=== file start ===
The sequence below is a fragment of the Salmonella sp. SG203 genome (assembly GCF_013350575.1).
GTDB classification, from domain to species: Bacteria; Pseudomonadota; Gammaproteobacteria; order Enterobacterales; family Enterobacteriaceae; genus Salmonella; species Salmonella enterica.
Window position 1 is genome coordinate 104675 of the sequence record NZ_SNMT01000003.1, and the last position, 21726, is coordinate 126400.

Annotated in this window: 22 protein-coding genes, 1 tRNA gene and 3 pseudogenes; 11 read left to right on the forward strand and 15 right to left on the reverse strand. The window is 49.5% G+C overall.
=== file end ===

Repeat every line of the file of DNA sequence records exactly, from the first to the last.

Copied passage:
The sequence below is a fragment of the Salmonella sp. SG203 genome (assembly GCF_013350575.1).
GTDB classification, from domain to species: Bacteria; Pseudomonadota; Gammaproteobacteria; order Enterobacterales; family Enterobacteriaceae; genus Salmonella; species Salmonella enterica.
Window position 1 is genome coordinate 104675 of the sequence record NZ_SNMT01000003.1, and the last position, 21726, is coordinate 126400.

Annotated in this window: 22 protein-coding genes, 1 tRNA gene and 3 pseudogenes; 11 read left to right on the forward strand and 15 right to left on the reverse strand. The window is 49.5% G+C overall.